The FSA has increased its focus on remuneration practices within regulated firms as part of the fallout from the credit crunch. For example, this now forms part of its Arrow Programme. An important element of this is the eagerly awaited FSA Code of Practice on remuneration policies, which was published last Wednesday. Whilst the final version of the Code does not contain any surprises, the FSA has watered down several proposals.

The Code will be of particular interest for larger banks, building societies and broker dealers as it applies specifically to them. However, the Code is also an important issue for all FSA regulated firms, trade bodies and consumer groups as it sets out the FSA’s position on financial services pay practices. Many financial institutions will want to be seen to be exercising good practice even if the Code does not apply to them directly. In addition, in October 2009, the FSA will report on whether to extend the Code to apply directly to all FSA regulated firms.

What impact does the Code have?

The main principles remain broadly the same as the draft consultation published in March 2009. However, the FSA has given firms greater leeway in devising remuneration packages than anticipated. As a result the final version of the Code is much less prescriptive than the March draft. The key aim remains to get firms to establish remuneration policies that are consistent with and promote effective risk management.

The FSA has softened its approach on the implementation of low risk remuneration structures by reducing the applicability from all employees to employees in a “senior influence function” or employees whose activities could have a material impact on the firm’s risk profile. In addition three of the Code’s proposed “rules” have been amalgamated and their status reduced to “guidance”. Whilst there may now be scope for firms to interpret this guidance more widely, it must still be taken into account when deciding how to meet the rule.

Three key highlights of the Code on remuneration structures are:

  • firms must not offer guaranteed bonuses for more than one year;•
  • at least two thirds of any bonus payment should be deferred and spread over • at least a three year period for senior employees in circumstances where such bonus is significant when compared with the fixed part of such employee’s remuneration; and
  • remuneration awards should be based on an appropriate combination of factors • including the future performance of the firm and a division or business unit. The FSA has stated that it intends to police compliance with the Code and enforcement action will be taken where appropriate.

Who is effected by the Code?

The FSA believes the Code will apply to around 26 banks, building societies and broker dealers operating in London rather than the 47 originally anticipated. The Code will not apply to UK branches of firms headquartered elsewhere in Europe as responsibility for controls in those cases is for the appropriate home country authorities. However, the Code will apply to overseas branches of UK firms (both inside and outside Europe) where certain tests are satisfied. Concerns have been raised that the Code could have adverse competitive implications for the UK, if other countries do not implement similar or identical principles.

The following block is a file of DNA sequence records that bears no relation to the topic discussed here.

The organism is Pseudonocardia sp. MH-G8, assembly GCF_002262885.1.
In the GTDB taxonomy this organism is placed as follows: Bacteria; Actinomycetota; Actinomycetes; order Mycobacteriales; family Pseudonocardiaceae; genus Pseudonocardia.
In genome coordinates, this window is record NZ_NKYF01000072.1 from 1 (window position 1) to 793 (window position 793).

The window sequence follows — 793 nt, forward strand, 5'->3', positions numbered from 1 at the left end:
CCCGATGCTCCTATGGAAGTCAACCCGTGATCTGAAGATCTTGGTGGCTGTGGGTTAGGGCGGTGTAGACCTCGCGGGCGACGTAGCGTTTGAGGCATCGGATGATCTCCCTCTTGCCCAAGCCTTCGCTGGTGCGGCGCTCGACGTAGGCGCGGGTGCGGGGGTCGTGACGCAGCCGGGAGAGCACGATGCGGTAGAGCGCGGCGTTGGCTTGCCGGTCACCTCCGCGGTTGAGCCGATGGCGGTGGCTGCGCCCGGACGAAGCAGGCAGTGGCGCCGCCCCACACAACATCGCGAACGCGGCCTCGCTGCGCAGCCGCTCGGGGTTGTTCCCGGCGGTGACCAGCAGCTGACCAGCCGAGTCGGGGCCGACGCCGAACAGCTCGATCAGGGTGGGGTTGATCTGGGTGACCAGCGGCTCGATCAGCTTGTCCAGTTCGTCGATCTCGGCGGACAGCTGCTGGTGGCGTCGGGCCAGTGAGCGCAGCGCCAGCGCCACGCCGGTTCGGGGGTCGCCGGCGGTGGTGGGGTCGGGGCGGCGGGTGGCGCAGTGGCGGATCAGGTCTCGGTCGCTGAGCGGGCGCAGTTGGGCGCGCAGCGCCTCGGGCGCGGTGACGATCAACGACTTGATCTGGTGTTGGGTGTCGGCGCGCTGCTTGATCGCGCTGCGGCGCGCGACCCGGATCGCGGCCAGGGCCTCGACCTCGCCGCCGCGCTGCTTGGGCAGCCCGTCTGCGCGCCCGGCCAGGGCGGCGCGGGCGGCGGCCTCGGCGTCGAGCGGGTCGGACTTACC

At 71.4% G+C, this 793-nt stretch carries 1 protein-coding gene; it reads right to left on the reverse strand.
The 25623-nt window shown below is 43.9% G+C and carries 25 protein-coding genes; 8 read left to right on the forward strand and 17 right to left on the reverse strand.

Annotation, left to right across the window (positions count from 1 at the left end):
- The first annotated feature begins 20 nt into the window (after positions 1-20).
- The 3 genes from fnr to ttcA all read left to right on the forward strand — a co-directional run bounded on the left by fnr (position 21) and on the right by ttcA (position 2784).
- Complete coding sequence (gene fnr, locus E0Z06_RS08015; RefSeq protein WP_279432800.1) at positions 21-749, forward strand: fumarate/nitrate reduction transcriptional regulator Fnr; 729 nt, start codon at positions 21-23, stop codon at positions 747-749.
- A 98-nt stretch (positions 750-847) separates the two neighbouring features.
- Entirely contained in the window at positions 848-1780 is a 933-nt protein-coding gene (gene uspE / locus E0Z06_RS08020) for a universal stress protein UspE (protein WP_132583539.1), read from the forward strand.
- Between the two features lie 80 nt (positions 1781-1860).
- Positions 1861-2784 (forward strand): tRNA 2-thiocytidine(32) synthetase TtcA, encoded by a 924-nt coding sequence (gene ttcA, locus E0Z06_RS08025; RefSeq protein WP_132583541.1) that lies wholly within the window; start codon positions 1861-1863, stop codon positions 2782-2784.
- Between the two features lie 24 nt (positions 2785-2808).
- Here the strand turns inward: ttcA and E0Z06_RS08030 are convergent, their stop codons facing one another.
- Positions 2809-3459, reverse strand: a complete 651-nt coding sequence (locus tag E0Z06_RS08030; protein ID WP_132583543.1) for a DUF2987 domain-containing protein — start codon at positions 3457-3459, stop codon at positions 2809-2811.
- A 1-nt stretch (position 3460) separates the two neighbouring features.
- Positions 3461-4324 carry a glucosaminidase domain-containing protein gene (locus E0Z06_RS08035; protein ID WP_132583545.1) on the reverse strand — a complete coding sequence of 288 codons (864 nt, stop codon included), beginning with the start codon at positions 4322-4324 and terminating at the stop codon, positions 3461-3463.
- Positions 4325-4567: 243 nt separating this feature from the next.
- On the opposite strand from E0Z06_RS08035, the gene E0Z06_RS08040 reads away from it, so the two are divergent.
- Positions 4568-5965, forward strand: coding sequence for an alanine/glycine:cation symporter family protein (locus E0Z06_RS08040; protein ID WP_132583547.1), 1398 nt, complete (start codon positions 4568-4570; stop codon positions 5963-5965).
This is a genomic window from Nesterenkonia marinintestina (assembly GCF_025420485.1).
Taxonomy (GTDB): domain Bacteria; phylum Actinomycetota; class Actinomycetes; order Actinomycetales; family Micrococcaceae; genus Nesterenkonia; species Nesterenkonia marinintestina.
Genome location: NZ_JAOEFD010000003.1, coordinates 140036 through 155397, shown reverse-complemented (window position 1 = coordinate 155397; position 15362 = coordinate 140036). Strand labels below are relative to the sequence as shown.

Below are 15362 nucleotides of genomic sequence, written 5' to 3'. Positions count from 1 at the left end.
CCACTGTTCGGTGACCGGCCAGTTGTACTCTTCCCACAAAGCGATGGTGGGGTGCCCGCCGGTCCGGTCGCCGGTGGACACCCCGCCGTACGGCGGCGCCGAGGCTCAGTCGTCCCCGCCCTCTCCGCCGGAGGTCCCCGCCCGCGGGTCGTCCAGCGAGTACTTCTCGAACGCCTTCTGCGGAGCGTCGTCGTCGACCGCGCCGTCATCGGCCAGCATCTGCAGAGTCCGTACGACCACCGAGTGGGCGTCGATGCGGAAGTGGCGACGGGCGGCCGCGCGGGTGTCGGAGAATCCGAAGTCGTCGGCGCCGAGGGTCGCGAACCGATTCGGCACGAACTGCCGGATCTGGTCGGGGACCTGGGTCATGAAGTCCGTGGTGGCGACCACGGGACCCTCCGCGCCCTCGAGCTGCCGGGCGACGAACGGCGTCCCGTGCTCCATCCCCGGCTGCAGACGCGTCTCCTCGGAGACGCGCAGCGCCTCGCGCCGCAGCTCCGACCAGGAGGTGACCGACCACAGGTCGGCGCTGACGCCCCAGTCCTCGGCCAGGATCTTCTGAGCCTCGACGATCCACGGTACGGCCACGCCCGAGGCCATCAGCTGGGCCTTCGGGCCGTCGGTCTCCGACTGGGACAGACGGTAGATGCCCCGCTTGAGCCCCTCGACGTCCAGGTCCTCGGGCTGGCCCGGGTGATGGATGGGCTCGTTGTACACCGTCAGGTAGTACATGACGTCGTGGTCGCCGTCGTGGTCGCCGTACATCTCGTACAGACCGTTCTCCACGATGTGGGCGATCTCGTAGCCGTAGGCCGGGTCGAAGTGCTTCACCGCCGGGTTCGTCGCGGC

At present the FSA has not published a list of the firms affected but will contact them in writing shortly. Firms who believe that are caught by the Code, but who do not receive a letter, should contact the FSA.

When does the Code take effect?

The implementation date has been delayed from 6 November 2009 to 1 January 2010. The FSA expects changes to policies and procedures to be fully in place by 1 January 2010 and changes to remuneration structures and contracts being implemented with effect from the same date.

Some additional time is offered for terms in contracts of employment, which were entered into before 18 March 2009, where these are not compliant with the Code. These must be amended by 31 March 2010, with all offending practices ceasing by 31 December 2010.

Prior to the implementation date, affected firms will need to submit remuneration policy statements to the FSA by 31 October 2009. These will have to be signed off by remuneration committees and are intended to enable the FSA to check compliance with the Code.

Wider implications

The extent to which the City bonus culture contributed to the ongoing market turmoil has been the subject of much debate and discussion. The FSA concedes that the Code is not going to change “bonus culture” overnight. Commentators have questioned whether the Code will make any impact on remuneration practices at all.

Hector Sants, Chief Executive of the FSA, appeared to shift responsibility for controlling City pay away from the FSA to the Government. In a recent interview on BBC Radio 4, he stated that “there may well be a debate as to whether bankers should be paid multiples of [the pay of] doctors or others but that debate is for Government”. It has been suggested that the only way to stop the City maintaining the “bonus culture” is for Parliament to adopt legislation dealing with the issue. With reports circulating of certain banks anticipating large bonus pools for 2009 we are certain that this issue will continue to generate debate and further scrutiny.